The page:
Posted on March 17, 2017
When I was a kid, there was a big question that loomed over my friends - did we want to be Brownies or Bluebirds?
Brownies are girls grades 2 and 3 (around 7 and 8 years old) who are part of the Girl Scouting organization. Bluebirds are girls the same grade/age who are part of the Camp Fire Girls and Boys organization.
I don't know anyone who belonged to both - we all chose one, the other, or none (I didn't get into that stuff until I joined Junior Girl Scouts, so I was one of the few "nones" in Grades 2 and 3).
Nowadays, there are a lot more Girl Scouts, it seems, than there are Camp Fire Girls. Of course, Boy Scouting is also very well known, well-funded, and popular. You may have noticed from the title that what used to be "Camp Fire Girls" is now "Camp Fire Girls and Boys."
Back when CFG was founded, on this date in 1912, Girl Scouts didn't exist, and the folks who started Camp Fire Girls did so in an attempt to organize a club for girls "like the Boy Scouts." Actually, things being even more sexist back then than they are now, by a long shot, the organization doesn't sound that much like Boy Scouts - get a load of this newspaper clipping:
Housework? Merit marks for sleeping with windows open? I bet the Boy Scouts were doing more outdoorsy, challenging, and fun things than that!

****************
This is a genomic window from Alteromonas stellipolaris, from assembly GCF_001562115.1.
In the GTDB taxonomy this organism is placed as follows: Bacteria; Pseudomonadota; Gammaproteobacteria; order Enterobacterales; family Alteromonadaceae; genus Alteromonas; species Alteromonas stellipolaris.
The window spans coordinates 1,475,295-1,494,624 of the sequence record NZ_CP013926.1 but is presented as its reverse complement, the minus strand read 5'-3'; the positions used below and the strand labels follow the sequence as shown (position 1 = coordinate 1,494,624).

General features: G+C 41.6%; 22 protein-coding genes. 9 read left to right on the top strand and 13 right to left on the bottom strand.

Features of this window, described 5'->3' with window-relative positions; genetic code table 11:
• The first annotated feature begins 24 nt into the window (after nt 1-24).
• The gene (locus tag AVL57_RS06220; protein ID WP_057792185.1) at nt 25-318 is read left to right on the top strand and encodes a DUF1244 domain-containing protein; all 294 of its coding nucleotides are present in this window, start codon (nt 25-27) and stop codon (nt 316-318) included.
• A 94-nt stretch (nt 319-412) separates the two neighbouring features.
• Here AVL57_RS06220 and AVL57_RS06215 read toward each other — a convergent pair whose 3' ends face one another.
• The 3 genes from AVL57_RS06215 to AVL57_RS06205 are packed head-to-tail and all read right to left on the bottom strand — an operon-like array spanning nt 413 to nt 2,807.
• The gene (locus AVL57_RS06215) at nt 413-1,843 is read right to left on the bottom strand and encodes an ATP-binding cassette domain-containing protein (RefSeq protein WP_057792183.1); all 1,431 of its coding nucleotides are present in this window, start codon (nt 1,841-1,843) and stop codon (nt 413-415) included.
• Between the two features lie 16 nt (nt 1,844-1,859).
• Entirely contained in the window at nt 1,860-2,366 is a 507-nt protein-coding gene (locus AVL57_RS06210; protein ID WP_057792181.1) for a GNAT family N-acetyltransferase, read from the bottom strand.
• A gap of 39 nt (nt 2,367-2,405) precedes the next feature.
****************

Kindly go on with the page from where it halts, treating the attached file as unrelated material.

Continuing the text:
Still, I am grateful that the CFG founders started an organization for girls! And of course, as society changed, and as women's and girls' roles changed, so did Camp Fire Girls. As the organization's name suggests, tons of girls got their first taste of camping with CFG.
Here's another troubling aspect of the CFG of the past: there was a lot of cultural appropriation, taking what was considered cool and/or picturesque of Native American culture without acknowledgement of the genocide, the land-grabs, the discrimination and stereotyping and marginalization and even outlawing of Native Americans and their languages and cultures.
Nowadays, youths in Camp Fire can choose any style of ceremonial clothing and are encouraged to represent and honor their own heritage.
Also on this date:
And here are my Pinterest boards for: